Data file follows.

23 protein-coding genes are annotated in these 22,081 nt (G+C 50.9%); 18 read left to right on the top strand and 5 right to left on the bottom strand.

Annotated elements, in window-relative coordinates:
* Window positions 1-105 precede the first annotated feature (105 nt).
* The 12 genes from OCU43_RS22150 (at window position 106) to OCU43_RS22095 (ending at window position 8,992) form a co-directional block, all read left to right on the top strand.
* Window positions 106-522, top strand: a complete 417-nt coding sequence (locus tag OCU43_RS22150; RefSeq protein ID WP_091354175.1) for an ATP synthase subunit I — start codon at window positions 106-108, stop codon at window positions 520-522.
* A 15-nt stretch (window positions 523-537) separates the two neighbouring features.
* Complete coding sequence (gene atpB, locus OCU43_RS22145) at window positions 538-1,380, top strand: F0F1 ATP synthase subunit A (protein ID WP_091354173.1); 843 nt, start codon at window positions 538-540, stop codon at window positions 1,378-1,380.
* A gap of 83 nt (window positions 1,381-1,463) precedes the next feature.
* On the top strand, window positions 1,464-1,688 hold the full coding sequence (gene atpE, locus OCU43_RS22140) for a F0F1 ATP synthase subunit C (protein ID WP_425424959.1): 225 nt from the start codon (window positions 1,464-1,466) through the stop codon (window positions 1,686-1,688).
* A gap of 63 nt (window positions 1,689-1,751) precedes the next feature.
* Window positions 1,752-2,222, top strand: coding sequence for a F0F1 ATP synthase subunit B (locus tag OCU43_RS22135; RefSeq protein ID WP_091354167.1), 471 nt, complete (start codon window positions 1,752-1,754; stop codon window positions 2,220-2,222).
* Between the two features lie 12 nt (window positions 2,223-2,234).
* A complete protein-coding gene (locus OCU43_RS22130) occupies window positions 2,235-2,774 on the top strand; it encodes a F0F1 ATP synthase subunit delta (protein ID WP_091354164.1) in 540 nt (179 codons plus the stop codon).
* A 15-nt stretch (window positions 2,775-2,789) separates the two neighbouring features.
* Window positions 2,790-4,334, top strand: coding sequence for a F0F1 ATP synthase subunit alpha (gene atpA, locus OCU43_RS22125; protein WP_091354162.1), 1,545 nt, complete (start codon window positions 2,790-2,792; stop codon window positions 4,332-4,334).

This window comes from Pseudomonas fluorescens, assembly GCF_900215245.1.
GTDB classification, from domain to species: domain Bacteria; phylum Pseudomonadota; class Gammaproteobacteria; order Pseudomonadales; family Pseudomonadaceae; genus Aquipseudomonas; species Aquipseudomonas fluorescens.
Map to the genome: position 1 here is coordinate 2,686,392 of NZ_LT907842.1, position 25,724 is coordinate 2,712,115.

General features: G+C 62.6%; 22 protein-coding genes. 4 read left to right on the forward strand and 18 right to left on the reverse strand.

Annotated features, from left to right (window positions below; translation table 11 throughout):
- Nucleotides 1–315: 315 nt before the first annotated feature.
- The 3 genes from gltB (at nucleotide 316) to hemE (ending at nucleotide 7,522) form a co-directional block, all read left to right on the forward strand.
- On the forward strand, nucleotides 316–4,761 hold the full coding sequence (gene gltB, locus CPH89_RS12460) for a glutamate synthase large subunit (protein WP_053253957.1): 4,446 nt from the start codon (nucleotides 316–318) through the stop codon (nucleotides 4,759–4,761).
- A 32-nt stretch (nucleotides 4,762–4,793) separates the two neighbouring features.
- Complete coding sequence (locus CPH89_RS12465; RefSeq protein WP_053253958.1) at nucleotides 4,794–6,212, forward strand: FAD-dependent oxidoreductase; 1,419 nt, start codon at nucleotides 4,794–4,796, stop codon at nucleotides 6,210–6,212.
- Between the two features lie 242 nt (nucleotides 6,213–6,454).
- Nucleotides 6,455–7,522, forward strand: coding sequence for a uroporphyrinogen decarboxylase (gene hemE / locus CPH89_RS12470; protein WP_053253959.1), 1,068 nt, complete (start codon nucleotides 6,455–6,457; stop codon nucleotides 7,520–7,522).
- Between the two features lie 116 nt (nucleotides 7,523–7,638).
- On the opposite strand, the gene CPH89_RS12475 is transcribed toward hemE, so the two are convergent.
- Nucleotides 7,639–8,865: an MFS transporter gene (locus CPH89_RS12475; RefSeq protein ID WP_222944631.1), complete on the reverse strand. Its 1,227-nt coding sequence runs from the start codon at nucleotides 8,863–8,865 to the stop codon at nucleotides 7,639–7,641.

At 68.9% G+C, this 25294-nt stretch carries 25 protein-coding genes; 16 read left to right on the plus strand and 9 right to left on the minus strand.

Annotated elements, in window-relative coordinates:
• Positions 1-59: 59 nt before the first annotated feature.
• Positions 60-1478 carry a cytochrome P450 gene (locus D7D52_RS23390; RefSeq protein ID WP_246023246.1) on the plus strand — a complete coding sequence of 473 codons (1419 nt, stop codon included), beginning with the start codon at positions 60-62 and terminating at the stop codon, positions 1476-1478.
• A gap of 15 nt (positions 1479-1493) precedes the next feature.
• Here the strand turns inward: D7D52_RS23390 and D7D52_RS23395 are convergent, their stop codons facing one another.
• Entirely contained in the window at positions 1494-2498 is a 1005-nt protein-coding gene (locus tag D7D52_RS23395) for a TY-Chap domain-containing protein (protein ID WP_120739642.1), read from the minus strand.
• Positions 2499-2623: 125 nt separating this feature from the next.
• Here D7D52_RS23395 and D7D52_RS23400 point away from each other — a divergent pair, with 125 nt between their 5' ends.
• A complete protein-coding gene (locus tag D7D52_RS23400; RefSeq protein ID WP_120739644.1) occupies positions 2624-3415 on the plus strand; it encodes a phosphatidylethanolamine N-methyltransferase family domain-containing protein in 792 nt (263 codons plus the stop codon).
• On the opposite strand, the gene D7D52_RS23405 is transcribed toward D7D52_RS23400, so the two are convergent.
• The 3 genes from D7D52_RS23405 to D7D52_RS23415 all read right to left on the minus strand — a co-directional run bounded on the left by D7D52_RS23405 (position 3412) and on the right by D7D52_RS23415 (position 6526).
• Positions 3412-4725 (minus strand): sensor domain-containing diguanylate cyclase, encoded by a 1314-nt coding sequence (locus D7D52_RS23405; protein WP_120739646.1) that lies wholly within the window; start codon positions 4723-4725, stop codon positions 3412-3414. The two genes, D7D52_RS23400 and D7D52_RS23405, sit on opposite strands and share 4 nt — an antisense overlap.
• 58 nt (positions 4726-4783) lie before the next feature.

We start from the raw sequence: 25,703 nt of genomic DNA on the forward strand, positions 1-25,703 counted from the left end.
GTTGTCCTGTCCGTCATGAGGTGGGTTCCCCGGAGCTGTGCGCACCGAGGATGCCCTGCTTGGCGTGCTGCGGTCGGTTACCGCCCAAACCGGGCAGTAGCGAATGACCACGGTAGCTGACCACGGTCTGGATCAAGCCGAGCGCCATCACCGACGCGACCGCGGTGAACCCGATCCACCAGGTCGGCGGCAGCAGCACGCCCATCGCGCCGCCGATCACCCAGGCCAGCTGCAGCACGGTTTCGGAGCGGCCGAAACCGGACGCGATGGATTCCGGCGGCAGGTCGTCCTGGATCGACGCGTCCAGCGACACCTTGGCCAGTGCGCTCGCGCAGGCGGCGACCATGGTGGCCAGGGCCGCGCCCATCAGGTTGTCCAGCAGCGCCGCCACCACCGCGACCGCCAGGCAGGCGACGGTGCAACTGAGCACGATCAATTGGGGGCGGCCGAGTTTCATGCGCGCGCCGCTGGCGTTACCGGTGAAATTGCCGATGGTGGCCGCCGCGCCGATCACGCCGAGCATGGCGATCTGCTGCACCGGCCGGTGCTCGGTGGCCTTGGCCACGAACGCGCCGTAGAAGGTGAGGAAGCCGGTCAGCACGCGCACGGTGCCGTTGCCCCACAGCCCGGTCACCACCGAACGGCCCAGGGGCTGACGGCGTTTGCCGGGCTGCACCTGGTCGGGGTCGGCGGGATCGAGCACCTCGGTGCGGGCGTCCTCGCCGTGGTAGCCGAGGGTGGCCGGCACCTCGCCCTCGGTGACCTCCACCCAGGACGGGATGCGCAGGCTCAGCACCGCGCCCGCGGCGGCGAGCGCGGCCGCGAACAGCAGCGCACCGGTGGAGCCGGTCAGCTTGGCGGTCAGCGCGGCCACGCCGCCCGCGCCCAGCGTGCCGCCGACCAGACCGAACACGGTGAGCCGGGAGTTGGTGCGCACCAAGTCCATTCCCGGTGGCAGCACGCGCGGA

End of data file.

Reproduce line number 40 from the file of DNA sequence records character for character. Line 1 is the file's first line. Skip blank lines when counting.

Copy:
• A complete protein-coding gene (locus tag D7D52_RS23400; RefSeq protein ID WP_120739644.1) occupies positions 2624-3415 on the plus strand; it encodes a phosphatidylethanolamine N-methyltransferase family domain-containing protein in 792 nt (263 codons plus the stop codon).